“You said a word,” Hutcherson interjects, “and then you caught yourself, and I think it’s interesting. The word ‘selfish.’ This is a word that I have been unpacking for my therapist for a long time. Because whenever we say someone is being selfish, we use it in a strictly pejorative sense. But the idea of caring for oneself is essential to being something other than a martyr.

“You talked about people burning out in your field. I was a professor for 10 years, and I burned out. I had this martyr complex. I was like, ‘I’m going to save the world through teaching. I’m going to change these kids’ lives.’ And that’s a big part of why I wound up in such a dark place, is because that’s not sustainable. That’s no way to live your life in a meaningful way, if you are only living to literally sacrifice yourself for others.”

“It’s romanticized,” he adds. “At every level in our society: in religion, popular film, literature, and discursively, but it’s not sustainable. The best way to share love and joy is to feel love and joy. It’s those epiphanies of realizing you don’t have to find more suffering, because suffering is everywhere. You suffer from the moment you’re born until the moment you die. I wholeheartedly believe that that is the nature of existence. That is unchangeable. So, what do we do with that?

“I went as far down one path as I could without literally leaving this world, and thankfully, I am now on the other path. The other path is the knowledge that pain and suffering are universal, and that they are going to happen in your life constantly. We spend our entire lives trying to control the future. Trying to place bets and hedge our bets about the future. In doing so, we miss out on the only thing we can control, which is right now. I try to keep that centered every day, that idea that this moment is literally all we have. The lyrics for this album try to emphasize that everyone’s past is filled with horror and pain, but right now is all you have. Right now, your obligation is to yourself and to your fellow man.”

“One of my favorite memories of my dad is, we took a car trip one day to sell a piece of musical gear. Because I had this ridiculous piece of hardware that would hold two amp heads and some rack gear. This was 10, 12 years ago, and it was hard to sell. I was still living in the South at this point. A guy hit me up from northwestern Alabama, and he was like, ‘You bring it over here; I’ll pay you for your gas, and I’ll buy it off of you.’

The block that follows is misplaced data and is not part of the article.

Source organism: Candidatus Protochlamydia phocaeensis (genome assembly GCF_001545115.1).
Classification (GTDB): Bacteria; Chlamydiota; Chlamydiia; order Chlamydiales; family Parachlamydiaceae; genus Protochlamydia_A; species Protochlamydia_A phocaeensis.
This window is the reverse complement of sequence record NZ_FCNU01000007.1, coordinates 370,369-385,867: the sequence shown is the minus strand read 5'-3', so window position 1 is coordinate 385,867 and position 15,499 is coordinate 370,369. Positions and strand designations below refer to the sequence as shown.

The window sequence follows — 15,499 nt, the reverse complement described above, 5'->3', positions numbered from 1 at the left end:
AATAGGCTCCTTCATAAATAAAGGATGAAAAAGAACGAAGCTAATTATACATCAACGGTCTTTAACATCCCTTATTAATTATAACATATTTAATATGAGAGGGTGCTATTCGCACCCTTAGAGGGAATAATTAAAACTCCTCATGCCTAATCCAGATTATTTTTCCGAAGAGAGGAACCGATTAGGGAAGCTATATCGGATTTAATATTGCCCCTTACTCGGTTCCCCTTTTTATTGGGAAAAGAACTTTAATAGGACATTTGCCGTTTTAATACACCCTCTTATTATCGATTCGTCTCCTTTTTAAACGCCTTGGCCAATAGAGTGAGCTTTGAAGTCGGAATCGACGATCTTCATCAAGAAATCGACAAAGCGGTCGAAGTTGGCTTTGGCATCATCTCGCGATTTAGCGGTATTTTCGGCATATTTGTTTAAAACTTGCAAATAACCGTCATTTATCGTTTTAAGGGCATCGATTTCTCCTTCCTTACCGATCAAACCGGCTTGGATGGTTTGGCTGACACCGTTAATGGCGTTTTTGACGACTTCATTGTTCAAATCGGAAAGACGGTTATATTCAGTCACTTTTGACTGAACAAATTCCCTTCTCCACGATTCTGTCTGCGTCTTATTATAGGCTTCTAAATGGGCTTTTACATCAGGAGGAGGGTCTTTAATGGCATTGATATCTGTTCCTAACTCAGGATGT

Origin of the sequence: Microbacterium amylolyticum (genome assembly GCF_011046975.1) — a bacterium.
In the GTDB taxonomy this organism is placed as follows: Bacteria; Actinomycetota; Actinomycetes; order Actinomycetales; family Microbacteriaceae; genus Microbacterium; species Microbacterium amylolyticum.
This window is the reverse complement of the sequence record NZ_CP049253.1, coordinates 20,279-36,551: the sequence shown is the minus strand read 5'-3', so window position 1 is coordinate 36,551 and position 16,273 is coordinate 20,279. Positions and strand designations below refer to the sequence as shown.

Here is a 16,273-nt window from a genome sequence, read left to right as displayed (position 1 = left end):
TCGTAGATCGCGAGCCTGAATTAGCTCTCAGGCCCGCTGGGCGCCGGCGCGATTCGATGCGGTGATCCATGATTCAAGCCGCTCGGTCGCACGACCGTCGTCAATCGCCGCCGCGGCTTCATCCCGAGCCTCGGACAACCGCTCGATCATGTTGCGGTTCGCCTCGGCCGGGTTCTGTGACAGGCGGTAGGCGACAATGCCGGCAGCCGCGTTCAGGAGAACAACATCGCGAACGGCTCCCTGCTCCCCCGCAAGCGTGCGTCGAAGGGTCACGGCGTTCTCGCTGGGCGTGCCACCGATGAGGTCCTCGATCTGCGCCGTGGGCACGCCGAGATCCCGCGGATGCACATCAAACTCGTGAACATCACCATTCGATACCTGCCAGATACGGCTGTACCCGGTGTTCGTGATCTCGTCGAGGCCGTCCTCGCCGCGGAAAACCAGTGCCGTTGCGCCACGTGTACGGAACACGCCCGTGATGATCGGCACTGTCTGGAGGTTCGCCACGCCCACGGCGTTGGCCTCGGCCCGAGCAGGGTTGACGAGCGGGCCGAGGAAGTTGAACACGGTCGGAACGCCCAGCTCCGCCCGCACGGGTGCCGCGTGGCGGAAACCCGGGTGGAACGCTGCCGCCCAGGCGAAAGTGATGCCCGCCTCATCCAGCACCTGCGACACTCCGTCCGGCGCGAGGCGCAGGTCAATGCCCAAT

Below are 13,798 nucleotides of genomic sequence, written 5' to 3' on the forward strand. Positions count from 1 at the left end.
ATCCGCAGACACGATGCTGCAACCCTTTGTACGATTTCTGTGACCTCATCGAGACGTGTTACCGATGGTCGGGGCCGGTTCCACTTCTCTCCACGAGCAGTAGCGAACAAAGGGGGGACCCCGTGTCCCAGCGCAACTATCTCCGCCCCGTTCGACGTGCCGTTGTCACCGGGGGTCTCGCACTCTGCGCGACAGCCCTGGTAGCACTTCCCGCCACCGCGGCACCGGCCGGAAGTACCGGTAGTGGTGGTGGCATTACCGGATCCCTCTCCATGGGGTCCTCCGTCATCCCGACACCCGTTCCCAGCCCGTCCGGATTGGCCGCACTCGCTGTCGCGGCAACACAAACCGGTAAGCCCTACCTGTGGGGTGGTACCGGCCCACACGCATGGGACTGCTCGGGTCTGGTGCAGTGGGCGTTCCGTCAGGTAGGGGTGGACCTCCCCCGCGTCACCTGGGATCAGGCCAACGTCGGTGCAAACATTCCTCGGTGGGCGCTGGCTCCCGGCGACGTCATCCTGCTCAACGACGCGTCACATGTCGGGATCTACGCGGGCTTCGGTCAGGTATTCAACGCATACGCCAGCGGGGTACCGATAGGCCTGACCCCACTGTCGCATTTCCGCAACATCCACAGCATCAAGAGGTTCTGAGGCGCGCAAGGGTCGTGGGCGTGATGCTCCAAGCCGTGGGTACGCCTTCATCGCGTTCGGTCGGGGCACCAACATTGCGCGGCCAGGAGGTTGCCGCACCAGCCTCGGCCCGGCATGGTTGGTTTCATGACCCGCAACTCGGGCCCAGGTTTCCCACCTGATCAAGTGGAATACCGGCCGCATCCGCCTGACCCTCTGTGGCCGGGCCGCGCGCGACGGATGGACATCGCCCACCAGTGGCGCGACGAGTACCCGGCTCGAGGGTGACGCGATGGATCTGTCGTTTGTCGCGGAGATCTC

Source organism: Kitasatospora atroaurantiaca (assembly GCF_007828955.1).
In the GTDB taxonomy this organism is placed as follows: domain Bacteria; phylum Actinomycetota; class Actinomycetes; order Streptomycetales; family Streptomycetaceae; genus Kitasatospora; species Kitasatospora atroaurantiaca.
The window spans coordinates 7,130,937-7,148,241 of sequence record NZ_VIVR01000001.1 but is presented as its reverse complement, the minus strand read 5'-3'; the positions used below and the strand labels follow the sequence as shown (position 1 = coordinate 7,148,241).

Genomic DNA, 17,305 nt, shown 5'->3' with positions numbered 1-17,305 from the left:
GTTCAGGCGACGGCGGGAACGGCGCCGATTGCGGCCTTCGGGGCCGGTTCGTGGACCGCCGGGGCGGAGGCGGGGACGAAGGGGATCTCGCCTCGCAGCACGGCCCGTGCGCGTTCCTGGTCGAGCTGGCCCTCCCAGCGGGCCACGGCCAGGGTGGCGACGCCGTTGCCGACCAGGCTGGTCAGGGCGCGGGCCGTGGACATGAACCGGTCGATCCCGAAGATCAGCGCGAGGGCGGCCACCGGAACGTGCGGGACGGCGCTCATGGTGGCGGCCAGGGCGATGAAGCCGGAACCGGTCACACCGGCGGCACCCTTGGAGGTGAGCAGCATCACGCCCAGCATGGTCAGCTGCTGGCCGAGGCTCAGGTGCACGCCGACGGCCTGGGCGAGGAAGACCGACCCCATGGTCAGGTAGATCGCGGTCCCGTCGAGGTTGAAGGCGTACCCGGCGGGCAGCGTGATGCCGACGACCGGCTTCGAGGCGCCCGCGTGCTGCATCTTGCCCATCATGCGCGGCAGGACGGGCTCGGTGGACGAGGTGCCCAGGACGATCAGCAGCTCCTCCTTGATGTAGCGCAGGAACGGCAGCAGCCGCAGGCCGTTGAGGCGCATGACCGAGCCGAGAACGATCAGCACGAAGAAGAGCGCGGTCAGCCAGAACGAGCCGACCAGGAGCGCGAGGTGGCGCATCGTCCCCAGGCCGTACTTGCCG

“So [my dad and I] took a car trip one day. And we listened to a bunch of Little Feet, a bunch of Steely Dan and ZZ Top. I put on John Prine’s Self-Titled, and I’m driving, he’s in the passenger’s seat. It gets to ‘Sam Stone,’ and we both just start crying. He sees me crying, and I look over and see him crying, and we both start laughing. And he was like, ‘I can’t listen to this song.’ I was like, ‘I can’t listen to this song either!’”

“I like that memory for so many reasons,” he continues, “not the least of which is, when we think about the things that we inherit from our parents or our grandparents, which is that idea of the things that we accrue generationally. We talk about it explicitly in terms of trauma and pain. But we often ignore the fact that we get good stuff, too. You know?

“My dad was a Boomer, so emotions, crying, were really not on the table for him. I didn’t even see him cry until he was 60, you know? Having this moment where it’s like, ‘Oh shit, you have feelings about this, too?’ and just getting this bond over that, and laugh about that, and really just have that experience together.

“That’s in this album, too. Those moments of joy. You were talking about this idea of duality earlier. I think even though this is, by far our darkest album, we’ll never go purely pessimistic misanthropic. Nor would we ever go completely the other way because that’s not the world that we experience.”

He adds: “So, even when things are at their bleakest, there’s still, if you know where to look for them, those little slivers of joy. At the same time, when things are feeling really good, it’s important to stay grounded and remember that, not so far away, you’re not that far out of the shadows.”

Check out the video for “House Of Cadmus” here:


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Photo courtesy of Khemmis and Jason Sinn